After several months of arguing in favor of autonomous cars...I feel its about time to start tackling mass transit. This comes on the heels of me reading a report that for every ten barrels of oil that enter the United States, seven of them power automobiles. That's a lot of oil. And subsequently, it is a lot of CO2.
The solution to this abject waste of natural resources would of course be to expand mass transit, and streamline it, and make it more personal, so that large number of people gave up on their cars. This, of course, assumes that Transfer Booths and Stepping Disks cannot be invented in the short term.
Now, in the event that not every city will want to reorganize into a "totalitarian hellscape" with optimized subway systems and zero streets, an eventuality must be that:
1. The distance from your personal starting point to the mass transit approaches zero.
2. The mass transit system day to day deviation in arrival and departure time approaches zero.
3. The distance from the mass transit to your destination approaches zero.
Of course, we cannot realistically expect every mass transit system to run exactly on time every day, and often, they pad the departure times so that delays in the arrivals disappear. This leads to inefficiencies in the system. You end up with variations of this, like when subways basically run as fast as possible, without the expectation of pre-timed departures. Or you have busses, which often have published departure times from various stops, and a small amount of dead time at each stop accounts for late arrivals. Early arrivals mean a bus often idles, wasting gas.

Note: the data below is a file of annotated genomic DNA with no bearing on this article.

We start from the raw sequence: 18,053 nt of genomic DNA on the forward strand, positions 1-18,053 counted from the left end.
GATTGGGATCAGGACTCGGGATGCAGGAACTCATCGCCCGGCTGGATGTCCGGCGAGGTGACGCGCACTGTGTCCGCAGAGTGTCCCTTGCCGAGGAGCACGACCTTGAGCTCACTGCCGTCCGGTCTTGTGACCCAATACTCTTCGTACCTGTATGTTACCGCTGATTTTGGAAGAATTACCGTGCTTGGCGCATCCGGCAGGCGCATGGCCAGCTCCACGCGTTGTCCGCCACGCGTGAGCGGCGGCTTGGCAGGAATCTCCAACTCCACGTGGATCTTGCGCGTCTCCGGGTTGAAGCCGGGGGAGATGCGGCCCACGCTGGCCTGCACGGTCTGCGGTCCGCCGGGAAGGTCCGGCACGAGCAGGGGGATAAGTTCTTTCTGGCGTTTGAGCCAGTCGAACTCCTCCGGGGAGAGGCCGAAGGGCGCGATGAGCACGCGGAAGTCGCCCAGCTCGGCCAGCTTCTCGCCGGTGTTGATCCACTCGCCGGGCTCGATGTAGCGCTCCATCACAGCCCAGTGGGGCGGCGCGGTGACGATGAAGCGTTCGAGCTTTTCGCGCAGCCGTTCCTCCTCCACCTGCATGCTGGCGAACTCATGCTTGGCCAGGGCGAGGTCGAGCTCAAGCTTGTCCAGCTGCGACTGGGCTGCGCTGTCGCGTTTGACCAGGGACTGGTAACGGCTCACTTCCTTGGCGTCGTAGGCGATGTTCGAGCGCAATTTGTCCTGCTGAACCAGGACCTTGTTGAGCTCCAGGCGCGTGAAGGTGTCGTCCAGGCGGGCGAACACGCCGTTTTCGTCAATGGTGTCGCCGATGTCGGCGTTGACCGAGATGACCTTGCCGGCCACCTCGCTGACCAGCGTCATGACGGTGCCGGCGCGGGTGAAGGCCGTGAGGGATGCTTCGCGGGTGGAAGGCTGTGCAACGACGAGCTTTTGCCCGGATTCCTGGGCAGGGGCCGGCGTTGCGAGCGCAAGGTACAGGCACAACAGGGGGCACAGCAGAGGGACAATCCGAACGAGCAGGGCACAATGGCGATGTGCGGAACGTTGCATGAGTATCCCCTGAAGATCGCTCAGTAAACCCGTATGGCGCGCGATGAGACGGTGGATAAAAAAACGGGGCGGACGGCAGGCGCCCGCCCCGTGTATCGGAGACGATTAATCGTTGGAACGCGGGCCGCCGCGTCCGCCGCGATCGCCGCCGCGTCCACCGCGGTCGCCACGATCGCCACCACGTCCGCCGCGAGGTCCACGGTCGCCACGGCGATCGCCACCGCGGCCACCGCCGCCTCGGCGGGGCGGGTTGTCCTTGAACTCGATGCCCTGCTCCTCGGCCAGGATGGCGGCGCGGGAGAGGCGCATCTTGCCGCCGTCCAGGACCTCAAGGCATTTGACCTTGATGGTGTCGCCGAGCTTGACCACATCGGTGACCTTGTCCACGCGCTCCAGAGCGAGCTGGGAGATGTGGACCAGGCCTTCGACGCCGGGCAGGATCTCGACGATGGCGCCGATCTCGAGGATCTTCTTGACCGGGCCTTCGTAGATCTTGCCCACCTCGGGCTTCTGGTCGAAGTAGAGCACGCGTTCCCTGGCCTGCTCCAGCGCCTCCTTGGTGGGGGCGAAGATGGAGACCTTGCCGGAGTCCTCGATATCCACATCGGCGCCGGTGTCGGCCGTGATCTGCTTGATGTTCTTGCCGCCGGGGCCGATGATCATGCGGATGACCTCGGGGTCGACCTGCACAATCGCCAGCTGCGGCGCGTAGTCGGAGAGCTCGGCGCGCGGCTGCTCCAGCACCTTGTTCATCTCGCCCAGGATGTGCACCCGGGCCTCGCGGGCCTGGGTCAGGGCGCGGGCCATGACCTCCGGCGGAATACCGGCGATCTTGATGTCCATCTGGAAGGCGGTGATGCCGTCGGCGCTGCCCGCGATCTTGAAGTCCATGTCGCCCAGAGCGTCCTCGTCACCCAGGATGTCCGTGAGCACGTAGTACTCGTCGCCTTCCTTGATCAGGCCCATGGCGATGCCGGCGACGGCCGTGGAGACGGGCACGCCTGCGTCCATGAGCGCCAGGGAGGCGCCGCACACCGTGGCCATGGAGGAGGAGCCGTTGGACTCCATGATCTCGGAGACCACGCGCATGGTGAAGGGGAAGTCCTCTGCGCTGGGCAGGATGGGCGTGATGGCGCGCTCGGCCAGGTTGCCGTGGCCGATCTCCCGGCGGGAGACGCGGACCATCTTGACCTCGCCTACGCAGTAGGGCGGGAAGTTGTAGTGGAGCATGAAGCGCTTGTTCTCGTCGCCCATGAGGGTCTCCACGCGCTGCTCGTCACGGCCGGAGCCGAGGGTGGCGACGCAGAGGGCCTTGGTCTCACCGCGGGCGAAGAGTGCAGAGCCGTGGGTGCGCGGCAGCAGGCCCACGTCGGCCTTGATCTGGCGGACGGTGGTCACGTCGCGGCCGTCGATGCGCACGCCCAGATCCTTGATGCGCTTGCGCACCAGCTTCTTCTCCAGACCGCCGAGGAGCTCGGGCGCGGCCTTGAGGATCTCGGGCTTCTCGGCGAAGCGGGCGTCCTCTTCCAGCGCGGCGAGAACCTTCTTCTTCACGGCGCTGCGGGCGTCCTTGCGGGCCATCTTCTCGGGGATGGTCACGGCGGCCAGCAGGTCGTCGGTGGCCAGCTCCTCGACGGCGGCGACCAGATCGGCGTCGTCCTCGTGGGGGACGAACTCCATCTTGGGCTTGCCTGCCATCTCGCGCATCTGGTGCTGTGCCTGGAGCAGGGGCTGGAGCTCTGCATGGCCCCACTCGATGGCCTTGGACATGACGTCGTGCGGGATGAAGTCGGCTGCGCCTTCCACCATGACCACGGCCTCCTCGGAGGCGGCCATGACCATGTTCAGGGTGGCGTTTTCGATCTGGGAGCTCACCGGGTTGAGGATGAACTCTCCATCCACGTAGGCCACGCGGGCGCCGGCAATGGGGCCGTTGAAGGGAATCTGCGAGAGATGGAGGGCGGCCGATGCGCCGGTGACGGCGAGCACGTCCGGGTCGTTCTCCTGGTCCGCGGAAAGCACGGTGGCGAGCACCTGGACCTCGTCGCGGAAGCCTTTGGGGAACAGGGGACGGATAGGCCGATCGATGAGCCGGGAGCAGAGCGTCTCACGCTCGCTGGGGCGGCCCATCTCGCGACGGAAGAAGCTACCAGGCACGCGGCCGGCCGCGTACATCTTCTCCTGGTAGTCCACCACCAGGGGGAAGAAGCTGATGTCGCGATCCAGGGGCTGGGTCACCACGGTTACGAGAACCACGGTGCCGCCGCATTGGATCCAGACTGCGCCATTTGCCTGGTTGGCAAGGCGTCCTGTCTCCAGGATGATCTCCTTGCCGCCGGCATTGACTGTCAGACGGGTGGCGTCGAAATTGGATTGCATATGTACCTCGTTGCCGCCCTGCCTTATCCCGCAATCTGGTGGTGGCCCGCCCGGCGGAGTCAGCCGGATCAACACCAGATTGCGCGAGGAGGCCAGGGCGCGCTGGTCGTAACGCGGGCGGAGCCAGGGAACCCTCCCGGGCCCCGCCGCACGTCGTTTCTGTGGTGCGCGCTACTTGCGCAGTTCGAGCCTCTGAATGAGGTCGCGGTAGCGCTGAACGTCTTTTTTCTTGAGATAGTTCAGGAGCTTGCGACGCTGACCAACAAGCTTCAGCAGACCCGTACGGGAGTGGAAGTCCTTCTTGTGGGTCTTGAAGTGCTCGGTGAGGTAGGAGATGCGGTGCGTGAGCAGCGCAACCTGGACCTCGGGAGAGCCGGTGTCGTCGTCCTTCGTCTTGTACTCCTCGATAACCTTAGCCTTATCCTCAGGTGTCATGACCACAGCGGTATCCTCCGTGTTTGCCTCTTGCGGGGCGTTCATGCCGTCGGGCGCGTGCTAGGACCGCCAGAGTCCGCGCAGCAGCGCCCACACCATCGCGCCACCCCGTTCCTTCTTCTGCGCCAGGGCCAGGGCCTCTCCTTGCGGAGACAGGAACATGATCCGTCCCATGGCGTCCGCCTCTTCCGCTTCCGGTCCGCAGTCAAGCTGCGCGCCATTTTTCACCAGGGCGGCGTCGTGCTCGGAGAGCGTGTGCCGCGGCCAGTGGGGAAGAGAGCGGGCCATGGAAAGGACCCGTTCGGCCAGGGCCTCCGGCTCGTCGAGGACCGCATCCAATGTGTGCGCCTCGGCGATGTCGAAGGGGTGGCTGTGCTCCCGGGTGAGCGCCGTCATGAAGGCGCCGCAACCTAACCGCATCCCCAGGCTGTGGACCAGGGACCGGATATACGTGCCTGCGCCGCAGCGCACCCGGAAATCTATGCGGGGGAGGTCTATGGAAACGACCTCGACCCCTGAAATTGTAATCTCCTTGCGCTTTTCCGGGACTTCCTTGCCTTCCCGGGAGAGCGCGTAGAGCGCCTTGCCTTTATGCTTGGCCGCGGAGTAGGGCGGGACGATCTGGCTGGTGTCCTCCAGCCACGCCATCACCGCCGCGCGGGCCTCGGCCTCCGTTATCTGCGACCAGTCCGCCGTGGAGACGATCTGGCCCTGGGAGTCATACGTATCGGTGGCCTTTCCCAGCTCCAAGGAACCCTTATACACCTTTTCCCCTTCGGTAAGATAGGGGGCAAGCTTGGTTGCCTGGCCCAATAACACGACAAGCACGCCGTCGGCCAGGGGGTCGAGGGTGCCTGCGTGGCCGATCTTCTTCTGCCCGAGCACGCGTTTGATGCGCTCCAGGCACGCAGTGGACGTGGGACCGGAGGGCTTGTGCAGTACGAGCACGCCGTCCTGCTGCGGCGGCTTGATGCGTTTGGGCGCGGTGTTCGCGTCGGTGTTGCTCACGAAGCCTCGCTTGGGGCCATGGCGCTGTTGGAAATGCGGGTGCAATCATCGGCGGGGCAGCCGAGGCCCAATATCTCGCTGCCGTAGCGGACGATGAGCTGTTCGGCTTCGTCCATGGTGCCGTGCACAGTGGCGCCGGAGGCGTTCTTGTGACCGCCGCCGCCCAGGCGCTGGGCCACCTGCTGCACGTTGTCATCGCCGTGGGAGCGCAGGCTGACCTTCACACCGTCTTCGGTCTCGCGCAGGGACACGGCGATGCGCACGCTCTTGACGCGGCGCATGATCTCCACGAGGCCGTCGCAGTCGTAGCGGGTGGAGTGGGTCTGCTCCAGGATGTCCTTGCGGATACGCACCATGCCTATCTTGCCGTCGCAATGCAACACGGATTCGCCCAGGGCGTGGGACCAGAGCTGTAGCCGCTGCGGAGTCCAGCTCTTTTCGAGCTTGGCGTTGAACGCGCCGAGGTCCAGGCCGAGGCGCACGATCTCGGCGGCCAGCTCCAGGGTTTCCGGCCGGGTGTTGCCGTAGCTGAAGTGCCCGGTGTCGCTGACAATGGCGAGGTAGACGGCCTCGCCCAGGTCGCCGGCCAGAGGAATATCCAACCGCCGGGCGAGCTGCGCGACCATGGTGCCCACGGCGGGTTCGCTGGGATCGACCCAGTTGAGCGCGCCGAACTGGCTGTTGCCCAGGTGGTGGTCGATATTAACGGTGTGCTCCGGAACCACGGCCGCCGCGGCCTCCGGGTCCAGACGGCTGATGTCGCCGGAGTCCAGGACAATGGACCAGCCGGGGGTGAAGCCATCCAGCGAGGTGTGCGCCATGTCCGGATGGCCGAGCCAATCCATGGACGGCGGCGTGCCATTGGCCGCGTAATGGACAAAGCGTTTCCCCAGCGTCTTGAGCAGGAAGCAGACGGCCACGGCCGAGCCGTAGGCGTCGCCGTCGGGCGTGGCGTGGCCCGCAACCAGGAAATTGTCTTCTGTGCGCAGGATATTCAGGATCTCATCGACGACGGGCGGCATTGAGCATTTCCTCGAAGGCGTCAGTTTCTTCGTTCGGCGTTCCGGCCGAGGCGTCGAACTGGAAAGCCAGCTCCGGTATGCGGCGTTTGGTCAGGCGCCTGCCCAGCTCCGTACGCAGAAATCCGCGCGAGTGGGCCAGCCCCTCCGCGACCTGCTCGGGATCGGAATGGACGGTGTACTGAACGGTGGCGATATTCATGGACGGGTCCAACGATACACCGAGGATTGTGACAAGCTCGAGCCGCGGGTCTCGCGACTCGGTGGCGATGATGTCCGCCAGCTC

So what causes an early or late arrival of a bus? Traffic lights and traffic would be the most obvious reasons. What if these were eliminated? The easiest way to eliminate traffic lights would be to eliminate cars.
Think of it: a city where the streets are completely covered with buses. By eliminated the congestion of cars, it frees up a massive amount of road surface that can be occupied by buses, which now can run at more stops, increasing the customization and helpfulness of the mass transit system by dropping you off closer to your destination. Further, the massive increase in demand for bus services should thereby decrease the price. Or at least make the bus service more efficient.
Imagine, if you will, that the whole city transit system can be reorganized into a giant fractal pattern. Or like a tributary system for a massive set of rivers that all flow into a central lake. Every morning it "rains" people, who hop on the nearest mass transit object, be it a bus or train or trolley or whatever. Then then amalgamate into a critical mass that requires a larger mass driver to move them further towards the central hub. This is, unfortunately, exactly how mass transit systems are designed in theory but never in practice. Part of the reason for this is that the mass transit system is usually built around the highway system for a city, that is, it runs along the most convenient routes possible given that the actual most convenient routes are already occupied by mega-super-highways. What if your ten lane super highway was instead occupied by nine lanes of mass transit and one lane of opposed flow mass transit, for the rare birds that travel from city to suburb to work? Can you really tell me that such a system would be slower for people's commutes? Don't make me laugh.
Taxi drivers will rail against what I am about to say: cities should ban cars. It is really any more farfetched than driverless cars? In the case of driverless cars, the added cost of the autonomous driving electronics package would be offset by the decrease cost of gas and the decreased cost of car insurance, as you basically wouldn't need it. In the case of city-wide car bans, the added cost of taxes to subsidize the huge surge in number of mass transit entities would be offset by the individual savings found in most cases by eliminating gas from the budget completely, as well as the car itself (and insurance).
Of course, none of this will ever happen. But what if...
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